“Noumenon is an intercollegiate literary magazine whose birth-story is not unlike that of the Norse God Odin, conceived from a cow’s furious licking upon the salty brim of the dismal, subterranean world of Ginnungagap.”
So begins the mission statement of Noumenon, a new literary magazine that will hit campuses across the Northeast at the end of the month, including Wesleyan. As the first intercollegiate literary arts magazine in the area, it features creative writing and artwork from university students across the country. So far the magazine, founded by Wesleyan students Gabriel Rossman ’13 and David Barach ’12, has received over 300 submissions from students at over 30 schools from all over the country.
“The motivation came from a collective desire to create a place that could showcase a diverse set of voices and perspectives from settings that transcended each individual campus,” Rossman said. “The goal is to bring as many different voices and styles into one place as we can, with as many people involved as possible.”
The magazine, which has been in the works for only a few months, is the final product of an immense amount of planning and work. Rossman, Barach, and nine editors from eight schools—Vassar College, Wesleyan University, Williams College, Massachusetts College of Art and Design, Brandeis University, Massachusetts College of Liberal Arts, Bowdoin College, and Middlebury College— managed to put together 60 pages in a little more than four months.
“This is something I never would have thought that I would be a part of ever in my whole life before this semester,” Rossman said. “It was a crazy, high-paced, spontaneous effort to contact as many professors as we could at all these different schools, and initially we were hoping to get four or five represented in the first issue. We had no idea it would be received so enthusiastically.”
Rossman first came up with the idea of creating a literary magazine over winter break while having coffee with fellow editor and friend, Robin Hackett, who attends Williams College. Although the two initially began discussing creating what was originally planned to be a philosophy magazine, the idea quickly morphed into something else.
“My friend and I at Williams, who is also a philosophy major, had talked several times about how fragmented the philosophy students are here,” Hackett wrote in an email to The Argus. “Even though there are only about 50 of us on campus, there was no real sense of community or common interest outside of class. For about a week, we thought it would be a great idea to start a magazine that would be a venue specifically for ‘philosophic ideas’ that could accept submissions from students at various schools. After talking to [Rossman], however, we soon realized that the readership of a philosophy magazine would be close to nonexistent and that the material would be limited. We realized a lit-mag would be more fun to put together and would, hopefully, also be more fun to read.”
According to Rossman, the process of creating Noumenon, while trying, contributed to the character of the first issue.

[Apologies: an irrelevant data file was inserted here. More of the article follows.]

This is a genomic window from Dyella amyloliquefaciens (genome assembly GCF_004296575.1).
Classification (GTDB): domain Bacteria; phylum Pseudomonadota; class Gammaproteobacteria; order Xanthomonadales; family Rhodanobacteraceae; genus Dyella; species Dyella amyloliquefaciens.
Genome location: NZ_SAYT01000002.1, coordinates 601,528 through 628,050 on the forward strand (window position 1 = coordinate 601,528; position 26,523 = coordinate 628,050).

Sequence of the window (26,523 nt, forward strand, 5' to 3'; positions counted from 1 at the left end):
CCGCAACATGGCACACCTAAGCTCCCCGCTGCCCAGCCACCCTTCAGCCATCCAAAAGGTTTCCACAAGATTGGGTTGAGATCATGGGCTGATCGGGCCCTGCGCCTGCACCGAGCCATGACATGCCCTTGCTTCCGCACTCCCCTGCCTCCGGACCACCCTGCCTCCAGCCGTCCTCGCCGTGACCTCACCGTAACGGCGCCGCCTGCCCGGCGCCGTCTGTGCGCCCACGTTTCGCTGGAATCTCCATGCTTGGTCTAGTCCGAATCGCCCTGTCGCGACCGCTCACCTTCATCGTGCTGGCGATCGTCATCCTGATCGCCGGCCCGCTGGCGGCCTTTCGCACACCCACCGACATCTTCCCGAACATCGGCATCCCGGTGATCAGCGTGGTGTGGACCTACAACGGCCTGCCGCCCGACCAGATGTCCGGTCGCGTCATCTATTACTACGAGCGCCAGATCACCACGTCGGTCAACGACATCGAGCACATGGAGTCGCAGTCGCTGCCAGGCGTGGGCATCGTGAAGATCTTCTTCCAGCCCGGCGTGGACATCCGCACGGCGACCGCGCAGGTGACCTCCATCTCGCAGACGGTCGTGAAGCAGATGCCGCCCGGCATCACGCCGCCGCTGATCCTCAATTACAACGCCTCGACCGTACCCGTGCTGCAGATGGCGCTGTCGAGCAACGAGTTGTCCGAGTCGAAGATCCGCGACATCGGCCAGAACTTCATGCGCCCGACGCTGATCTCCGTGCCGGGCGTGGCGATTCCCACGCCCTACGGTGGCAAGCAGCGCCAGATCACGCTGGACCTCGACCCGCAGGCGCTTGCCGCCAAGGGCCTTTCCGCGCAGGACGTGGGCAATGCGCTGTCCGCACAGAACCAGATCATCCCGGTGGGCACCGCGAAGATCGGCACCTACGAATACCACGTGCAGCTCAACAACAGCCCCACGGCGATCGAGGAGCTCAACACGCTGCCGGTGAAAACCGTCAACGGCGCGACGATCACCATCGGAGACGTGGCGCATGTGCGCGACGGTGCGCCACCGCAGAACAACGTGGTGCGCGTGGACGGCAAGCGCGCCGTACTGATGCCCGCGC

“The spontaneity and lack of a clear, defined precedent for content actually made the final product a lot more eclectic and interesting,” Rossman said. “Out of the nine editors, only three of us knew each other, so the self-discovery that came through our discussion helped to make the product something really diverse, and represent all our tastes instead of a unified, dogmatic perspective.”
Barach explained that there are no restrictions on what they accept, and that, theoretically, even philosophical non-fiction could be printed. They have three sections—fiction/non-fiction, poetry, and art—each with corresponding editors.
“What’s really cool is that everybody made concessions and put in pieces that they weren’t one hundred percent behind, but that other people championed for,” Rossman said. “We don’t want to have a bureaucratic hierarchy. We have a system where everyone has specific functions, but we don’t like to think of it as a hierarchy. All the editing was done collaboratively, and not by yes or no vote. It was through discussion, which was really central to the goal of increased communication between kids in different schools.”
Barach described the complicated and time-intensive process of editing poetry for the magazine.
“We read the poetry out loud to each other,” Barach said. “First, people picked out the poems from the hundred or so submissions that they loved, so that there was a fair amount of stuff to choose from.”
Daniel Goldman ’12, one of the Wesleyan writers being published in the first issue of Noumenon, was very impressed with the effort that Rossman and Barach put into publishing the magazine.
“[Rossman] and [Barach] mentioned [Noumenon] to me over dinner one day,” Goldman said. “I thought, ‘cool idea, but there’s no way you can pull this together in one semester.’ And then they did. I know they’ve spent a lot of time and energy on this thing—they’ve been calling it ‘Consoumenon.’ Honestly though, I have no idea how they’ve actually managed to put it together logistically. I guess that means they’ve done a good job.”
Rossman said that he had no experience in this field, and was surprised and impressed by how quickly the journal managed to snowball.
“It’s going to be sixty-four pages,” he said. “But we’re all kind of just shocked with the rapid, unexpected progress and appeal that this had. We had no idea this would be received so well. We got emails from professors at schools we never got into contact with, and well-known writers trying to help us out. It’s kind of intimidating. There are high expectations, and it’s exciting.”
For Barach, the process has only gotten better with each new step.
“The best part was holding the finished product in our hands yesterday,” he said.